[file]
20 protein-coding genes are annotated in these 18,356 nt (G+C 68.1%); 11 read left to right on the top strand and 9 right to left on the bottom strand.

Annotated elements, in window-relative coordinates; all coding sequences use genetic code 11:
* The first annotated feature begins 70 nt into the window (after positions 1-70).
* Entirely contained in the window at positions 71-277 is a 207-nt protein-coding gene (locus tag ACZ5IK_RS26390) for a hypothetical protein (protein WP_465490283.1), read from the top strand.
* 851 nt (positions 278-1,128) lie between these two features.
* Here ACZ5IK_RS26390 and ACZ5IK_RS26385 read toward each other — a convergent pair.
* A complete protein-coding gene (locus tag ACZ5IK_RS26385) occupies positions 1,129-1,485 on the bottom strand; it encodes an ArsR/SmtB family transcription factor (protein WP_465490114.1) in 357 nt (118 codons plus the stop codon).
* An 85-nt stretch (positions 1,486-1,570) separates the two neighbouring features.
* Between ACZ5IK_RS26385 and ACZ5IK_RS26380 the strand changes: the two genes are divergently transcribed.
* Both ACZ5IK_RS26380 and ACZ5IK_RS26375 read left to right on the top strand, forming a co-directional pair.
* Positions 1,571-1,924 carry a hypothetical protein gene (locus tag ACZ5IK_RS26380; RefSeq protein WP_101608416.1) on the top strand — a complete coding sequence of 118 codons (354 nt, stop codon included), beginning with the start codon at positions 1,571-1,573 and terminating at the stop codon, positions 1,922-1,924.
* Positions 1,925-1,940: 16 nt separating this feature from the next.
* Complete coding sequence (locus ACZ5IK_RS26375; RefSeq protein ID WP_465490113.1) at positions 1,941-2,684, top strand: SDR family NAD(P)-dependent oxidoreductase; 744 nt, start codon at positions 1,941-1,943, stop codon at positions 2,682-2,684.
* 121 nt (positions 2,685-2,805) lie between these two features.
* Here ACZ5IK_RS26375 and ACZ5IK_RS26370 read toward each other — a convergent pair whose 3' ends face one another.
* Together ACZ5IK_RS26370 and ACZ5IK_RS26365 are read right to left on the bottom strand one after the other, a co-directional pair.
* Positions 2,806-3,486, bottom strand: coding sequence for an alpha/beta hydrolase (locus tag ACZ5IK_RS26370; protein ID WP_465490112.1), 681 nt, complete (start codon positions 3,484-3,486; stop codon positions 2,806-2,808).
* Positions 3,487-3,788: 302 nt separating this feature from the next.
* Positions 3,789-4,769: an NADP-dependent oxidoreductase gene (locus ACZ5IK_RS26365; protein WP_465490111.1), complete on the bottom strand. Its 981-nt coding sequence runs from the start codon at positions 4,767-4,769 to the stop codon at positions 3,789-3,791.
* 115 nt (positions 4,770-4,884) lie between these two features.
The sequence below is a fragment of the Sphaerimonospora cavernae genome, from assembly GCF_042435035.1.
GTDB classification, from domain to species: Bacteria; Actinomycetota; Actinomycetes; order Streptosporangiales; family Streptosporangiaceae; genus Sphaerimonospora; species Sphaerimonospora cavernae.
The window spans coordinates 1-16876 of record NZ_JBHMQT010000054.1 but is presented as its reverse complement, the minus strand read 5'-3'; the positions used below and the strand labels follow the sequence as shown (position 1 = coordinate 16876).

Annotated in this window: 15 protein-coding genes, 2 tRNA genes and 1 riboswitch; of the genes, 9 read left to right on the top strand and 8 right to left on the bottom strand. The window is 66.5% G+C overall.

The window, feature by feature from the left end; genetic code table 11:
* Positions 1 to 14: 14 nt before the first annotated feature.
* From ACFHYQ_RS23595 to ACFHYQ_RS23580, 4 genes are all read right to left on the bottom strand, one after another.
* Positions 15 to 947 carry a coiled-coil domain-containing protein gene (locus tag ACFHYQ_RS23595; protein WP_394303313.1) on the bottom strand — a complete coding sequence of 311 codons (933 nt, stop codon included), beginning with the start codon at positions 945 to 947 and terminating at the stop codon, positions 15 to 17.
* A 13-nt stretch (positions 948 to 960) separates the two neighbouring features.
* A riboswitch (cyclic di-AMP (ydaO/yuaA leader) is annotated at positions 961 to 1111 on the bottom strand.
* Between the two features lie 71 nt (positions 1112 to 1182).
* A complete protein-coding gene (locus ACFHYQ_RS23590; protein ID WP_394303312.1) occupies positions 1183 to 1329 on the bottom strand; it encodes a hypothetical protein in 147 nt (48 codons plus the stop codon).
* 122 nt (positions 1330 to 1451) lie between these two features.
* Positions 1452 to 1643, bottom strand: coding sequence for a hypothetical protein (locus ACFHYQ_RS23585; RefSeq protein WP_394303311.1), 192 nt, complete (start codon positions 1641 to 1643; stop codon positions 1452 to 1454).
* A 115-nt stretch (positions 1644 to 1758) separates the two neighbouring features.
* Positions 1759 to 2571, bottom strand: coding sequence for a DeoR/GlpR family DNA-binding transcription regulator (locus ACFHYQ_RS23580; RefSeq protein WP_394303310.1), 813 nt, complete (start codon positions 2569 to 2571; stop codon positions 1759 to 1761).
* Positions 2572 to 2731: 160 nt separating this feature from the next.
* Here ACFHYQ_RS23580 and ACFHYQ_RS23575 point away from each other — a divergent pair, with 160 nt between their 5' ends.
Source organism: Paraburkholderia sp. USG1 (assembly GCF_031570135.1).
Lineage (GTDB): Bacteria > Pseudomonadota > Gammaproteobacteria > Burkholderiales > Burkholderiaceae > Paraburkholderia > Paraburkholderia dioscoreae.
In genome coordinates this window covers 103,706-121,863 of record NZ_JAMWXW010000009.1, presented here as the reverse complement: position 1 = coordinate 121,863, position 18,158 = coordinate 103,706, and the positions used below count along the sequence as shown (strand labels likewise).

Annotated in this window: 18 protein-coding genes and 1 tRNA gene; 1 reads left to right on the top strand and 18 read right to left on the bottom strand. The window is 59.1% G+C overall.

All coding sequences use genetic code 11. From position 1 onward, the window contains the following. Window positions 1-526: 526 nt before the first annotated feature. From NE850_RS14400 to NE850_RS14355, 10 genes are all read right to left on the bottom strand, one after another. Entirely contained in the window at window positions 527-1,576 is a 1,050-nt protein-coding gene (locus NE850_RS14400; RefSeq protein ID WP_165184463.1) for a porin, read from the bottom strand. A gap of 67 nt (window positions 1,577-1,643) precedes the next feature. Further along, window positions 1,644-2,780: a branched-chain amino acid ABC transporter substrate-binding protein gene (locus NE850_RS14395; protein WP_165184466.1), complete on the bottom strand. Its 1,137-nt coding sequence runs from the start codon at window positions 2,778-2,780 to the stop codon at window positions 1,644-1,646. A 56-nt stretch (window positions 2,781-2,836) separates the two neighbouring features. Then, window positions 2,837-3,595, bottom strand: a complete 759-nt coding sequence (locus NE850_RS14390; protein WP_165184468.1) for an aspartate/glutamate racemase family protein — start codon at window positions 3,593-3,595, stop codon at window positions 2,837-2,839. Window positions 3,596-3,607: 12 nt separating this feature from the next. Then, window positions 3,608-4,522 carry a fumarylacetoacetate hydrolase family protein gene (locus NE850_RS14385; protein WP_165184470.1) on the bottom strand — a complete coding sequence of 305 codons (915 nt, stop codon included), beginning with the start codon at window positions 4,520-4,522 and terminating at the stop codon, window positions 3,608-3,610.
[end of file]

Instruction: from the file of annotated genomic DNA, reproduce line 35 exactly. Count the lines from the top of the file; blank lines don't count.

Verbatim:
* A 115-nt stretch (positions 1644 to 1758) separates the two neighbouring features.